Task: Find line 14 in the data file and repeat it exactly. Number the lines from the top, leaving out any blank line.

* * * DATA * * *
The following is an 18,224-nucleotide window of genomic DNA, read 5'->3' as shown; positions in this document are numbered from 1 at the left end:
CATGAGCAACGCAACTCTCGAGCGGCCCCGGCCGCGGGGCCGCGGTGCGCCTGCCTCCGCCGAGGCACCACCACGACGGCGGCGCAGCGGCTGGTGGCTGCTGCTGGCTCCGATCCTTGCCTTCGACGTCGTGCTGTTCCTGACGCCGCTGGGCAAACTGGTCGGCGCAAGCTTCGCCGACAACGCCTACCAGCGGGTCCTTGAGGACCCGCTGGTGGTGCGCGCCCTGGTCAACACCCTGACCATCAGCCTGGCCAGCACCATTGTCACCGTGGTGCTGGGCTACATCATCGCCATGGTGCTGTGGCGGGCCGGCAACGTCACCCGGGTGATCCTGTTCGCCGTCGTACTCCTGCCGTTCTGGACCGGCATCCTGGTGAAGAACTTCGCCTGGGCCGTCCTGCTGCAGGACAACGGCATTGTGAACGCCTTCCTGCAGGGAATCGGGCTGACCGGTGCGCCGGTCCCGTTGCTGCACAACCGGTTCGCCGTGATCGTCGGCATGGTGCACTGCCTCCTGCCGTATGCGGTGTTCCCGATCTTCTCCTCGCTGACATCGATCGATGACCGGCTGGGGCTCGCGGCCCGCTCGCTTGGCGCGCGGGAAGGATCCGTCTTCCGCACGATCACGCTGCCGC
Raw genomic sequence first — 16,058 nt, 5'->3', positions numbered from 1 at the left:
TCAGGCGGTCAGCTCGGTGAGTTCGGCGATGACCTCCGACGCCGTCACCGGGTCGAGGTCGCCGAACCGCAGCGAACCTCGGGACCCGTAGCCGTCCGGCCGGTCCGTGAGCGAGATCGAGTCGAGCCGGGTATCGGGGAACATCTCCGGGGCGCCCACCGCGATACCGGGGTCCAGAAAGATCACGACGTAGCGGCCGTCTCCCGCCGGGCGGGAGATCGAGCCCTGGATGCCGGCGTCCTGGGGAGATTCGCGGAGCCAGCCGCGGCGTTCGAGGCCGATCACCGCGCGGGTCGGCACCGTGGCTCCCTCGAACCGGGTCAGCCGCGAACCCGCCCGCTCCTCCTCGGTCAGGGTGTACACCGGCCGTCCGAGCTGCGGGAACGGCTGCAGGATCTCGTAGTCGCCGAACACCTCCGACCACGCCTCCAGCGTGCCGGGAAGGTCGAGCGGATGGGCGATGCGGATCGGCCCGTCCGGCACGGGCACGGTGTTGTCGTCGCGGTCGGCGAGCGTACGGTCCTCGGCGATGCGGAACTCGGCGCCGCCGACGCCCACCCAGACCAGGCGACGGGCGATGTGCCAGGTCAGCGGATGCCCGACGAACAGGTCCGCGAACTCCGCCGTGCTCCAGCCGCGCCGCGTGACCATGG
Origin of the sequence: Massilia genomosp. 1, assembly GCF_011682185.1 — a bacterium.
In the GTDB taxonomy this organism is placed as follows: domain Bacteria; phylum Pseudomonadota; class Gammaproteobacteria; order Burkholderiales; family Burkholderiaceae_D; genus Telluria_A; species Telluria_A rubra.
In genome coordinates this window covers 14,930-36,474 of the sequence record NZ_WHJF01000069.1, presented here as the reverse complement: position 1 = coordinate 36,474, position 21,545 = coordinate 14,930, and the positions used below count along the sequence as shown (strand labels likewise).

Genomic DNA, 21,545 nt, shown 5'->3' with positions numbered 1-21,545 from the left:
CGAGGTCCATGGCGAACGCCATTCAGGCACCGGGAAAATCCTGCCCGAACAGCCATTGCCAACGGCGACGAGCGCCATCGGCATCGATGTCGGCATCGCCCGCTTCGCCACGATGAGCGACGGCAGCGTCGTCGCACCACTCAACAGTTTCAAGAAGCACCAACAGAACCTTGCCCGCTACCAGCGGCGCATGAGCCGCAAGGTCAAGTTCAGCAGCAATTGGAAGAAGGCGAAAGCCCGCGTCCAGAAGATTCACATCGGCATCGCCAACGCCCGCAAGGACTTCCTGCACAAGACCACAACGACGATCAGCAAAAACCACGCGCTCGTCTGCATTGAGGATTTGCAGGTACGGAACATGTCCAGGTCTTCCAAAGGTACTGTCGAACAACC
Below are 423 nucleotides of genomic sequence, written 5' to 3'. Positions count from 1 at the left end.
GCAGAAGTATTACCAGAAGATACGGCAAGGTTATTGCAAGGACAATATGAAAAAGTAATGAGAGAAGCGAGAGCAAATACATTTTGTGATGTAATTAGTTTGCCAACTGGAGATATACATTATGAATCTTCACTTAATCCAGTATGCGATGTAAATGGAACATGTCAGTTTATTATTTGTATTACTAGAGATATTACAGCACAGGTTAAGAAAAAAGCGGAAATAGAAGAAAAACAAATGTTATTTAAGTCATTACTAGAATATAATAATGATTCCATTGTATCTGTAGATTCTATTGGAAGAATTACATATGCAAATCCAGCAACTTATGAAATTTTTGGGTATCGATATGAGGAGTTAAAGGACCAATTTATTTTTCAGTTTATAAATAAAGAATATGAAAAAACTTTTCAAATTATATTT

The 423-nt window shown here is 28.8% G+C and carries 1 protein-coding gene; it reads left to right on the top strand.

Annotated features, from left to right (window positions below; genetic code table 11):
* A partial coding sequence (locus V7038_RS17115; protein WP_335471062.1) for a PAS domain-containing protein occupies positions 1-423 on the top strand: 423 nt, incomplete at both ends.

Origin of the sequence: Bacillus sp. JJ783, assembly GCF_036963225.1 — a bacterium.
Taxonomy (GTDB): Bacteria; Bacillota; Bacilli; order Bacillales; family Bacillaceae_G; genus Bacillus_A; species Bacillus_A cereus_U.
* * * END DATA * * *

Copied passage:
* A partial coding sequence (locus V7038_RS17115; protein WP_335471062.1) for a PAS domain-containing protein occupies positions 1-423 on the top strand: 423 nt, incomplete at both ends.